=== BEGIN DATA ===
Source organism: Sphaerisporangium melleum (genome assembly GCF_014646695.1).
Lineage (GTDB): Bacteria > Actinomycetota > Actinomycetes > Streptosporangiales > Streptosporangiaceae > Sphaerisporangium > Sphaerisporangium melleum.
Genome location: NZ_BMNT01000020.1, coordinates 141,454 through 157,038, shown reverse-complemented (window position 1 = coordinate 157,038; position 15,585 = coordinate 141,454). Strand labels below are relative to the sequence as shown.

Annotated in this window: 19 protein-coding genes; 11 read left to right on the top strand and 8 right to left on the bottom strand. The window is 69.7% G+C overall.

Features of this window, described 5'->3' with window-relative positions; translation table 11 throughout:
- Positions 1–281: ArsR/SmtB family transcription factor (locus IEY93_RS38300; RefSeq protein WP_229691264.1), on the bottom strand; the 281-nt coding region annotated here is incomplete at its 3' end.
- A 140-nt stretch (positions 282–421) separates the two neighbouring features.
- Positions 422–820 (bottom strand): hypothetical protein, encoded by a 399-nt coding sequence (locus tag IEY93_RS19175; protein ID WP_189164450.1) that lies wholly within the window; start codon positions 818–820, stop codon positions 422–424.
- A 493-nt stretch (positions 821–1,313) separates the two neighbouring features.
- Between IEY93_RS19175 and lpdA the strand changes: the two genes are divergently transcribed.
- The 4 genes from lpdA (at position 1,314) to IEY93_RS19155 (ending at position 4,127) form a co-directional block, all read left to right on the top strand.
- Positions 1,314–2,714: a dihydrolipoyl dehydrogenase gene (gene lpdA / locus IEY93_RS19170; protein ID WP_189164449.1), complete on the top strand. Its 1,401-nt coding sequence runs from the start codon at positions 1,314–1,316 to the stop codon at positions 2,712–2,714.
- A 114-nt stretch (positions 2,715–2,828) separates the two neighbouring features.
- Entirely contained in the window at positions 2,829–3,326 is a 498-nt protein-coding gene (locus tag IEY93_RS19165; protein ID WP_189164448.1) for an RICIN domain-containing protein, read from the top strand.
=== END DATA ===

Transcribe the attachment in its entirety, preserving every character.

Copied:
Source organism: Sphaerisporangium melleum (genome assembly GCF_014646695.1).
Lineage (GTDB): Bacteria > Actinomycetota > Actinomycetes > Streptosporangiales > Streptosporangiaceae > Sphaerisporangium > Sphaerisporangium melleum.
Genome location: NZ_BMNT01000020.1, coordinates 141,454 through 157,038, shown reverse-complemented (window position 1 = coordinate 157,038; position 15,585 = coordinate 141,454). Strand labels below are relative to the sequence as shown.

Annotated in this window: 19 protein-coding genes; 11 read left to right on the top strand and 8 right to left on the bottom strand. The window is 69.7% G+C overall.

Features of this window, described 5'->3' with window-relative positions; translation table 11 throughout:
- Positions 1–281: ArsR/SmtB family transcription factor (locus IEY93_RS38300; RefSeq protein WP_229691264.1), on the bottom strand; the 281-nt coding region annotated here is incomplete at its 3' end.
- A 140-nt stretch (positions 282–421) separates the two neighbouring features.
- Positions 422–820 (bottom strand): hypothetical protein, encoded by a 399-nt coding sequence (locus tag IEY93_RS19175; protein ID WP_189164450.1) that lies wholly within the window; start codon positions 818–820, stop codon positions 422–424.
- A 493-nt stretch (positions 821–1,313) separates the two neighbouring features.
- Between IEY93_RS19175 and lpdA the strand changes: the two genes are divergently transcribed.
- The 4 genes from lpdA (at position 1,314) to IEY93_RS19155 (ending at position 4,127) form a co-directional block, all read left to right on the top strand.
- Positions 1,314–2,714: a dihydrolipoyl dehydrogenase gene (gene lpdA / locus IEY93_RS19170; protein ID WP_189164449.1), complete on the top strand. Its 1,401-nt coding sequence runs from the start codon at positions 1,314–1,316 to the stop codon at positions 2,712–2,714.
- A 114-nt stretch (positions 2,715–2,828) separates the two neighbouring features.
- Entirely contained in the window at positions 2,829–3,326 is a 498-nt protein-coding gene (locus tag IEY93_RS19165; protein ID WP_189164448.1) for an RICIN domain-containing protein, read from the top strand.